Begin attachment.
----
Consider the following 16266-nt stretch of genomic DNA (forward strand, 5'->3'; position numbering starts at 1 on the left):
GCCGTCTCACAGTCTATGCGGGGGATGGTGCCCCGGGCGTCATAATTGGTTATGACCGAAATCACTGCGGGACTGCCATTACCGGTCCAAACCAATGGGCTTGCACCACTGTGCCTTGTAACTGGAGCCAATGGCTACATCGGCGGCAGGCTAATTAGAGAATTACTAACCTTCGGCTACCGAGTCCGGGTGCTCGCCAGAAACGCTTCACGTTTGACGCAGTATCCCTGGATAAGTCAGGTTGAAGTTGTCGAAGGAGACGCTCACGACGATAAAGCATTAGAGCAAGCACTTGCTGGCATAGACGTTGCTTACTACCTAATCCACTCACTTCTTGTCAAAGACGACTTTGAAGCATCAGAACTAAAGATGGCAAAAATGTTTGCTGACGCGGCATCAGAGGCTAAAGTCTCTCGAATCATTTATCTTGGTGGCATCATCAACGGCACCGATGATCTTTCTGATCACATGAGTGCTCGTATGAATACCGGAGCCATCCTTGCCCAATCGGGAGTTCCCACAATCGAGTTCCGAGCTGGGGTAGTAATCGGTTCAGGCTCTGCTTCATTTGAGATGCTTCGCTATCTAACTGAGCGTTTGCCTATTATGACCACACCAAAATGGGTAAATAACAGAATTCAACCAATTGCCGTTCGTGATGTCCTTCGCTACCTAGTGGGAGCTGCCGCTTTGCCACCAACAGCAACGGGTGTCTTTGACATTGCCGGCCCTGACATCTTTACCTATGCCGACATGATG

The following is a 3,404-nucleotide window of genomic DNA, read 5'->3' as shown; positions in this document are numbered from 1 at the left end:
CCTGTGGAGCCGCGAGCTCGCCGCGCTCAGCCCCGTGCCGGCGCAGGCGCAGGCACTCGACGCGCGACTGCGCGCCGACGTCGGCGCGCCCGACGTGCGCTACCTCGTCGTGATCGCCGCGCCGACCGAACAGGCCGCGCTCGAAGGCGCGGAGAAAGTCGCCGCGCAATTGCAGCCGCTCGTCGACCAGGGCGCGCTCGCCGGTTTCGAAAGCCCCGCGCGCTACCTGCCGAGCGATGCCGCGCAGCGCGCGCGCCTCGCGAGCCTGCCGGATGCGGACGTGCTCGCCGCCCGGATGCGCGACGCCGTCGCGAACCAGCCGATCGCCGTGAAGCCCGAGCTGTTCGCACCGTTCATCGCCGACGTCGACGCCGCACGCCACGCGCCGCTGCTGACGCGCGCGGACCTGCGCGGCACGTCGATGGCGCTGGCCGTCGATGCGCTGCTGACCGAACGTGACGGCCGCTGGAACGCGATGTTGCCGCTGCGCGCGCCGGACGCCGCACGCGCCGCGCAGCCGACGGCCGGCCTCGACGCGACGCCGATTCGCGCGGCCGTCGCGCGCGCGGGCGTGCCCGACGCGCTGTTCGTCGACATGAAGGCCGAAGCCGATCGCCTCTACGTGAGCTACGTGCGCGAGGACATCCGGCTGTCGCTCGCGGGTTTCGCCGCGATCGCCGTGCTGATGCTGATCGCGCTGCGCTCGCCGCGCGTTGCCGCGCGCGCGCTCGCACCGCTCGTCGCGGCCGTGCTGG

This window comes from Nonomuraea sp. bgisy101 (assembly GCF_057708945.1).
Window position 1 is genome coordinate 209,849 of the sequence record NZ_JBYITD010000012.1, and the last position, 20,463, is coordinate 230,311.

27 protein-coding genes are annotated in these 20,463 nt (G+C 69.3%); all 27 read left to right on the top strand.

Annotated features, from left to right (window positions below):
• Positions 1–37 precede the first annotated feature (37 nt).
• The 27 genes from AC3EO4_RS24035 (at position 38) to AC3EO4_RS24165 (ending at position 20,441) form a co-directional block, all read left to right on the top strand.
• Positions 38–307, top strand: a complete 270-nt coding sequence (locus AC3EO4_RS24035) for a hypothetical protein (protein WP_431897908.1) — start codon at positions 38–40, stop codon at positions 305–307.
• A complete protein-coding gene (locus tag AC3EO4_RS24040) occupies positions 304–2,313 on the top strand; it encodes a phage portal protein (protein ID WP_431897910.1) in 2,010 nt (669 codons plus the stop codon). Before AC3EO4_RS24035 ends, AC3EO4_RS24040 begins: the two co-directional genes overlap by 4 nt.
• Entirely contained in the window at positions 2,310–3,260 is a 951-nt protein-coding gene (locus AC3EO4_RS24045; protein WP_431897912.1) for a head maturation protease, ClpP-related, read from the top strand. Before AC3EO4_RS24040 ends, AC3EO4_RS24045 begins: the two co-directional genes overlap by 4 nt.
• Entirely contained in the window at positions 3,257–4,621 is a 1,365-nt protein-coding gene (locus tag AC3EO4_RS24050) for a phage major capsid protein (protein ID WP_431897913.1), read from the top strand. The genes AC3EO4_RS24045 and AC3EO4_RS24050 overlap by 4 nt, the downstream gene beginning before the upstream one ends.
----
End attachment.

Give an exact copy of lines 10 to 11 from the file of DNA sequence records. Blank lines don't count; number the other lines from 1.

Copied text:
• The 27 genes from AC3EO4_RS24035 (at position 38) to AC3EO4_RS24165 (ending at position 20,441) form a co-directional block, all read left to right on the top strand.
• Positions 38–307, top strand: a complete 270-nt coding sequence (locus AC3EO4_RS24035) for a hypothetical protein (protein WP_431897908.1) — start codon at positions 38–40, stop codon at positions 305–307.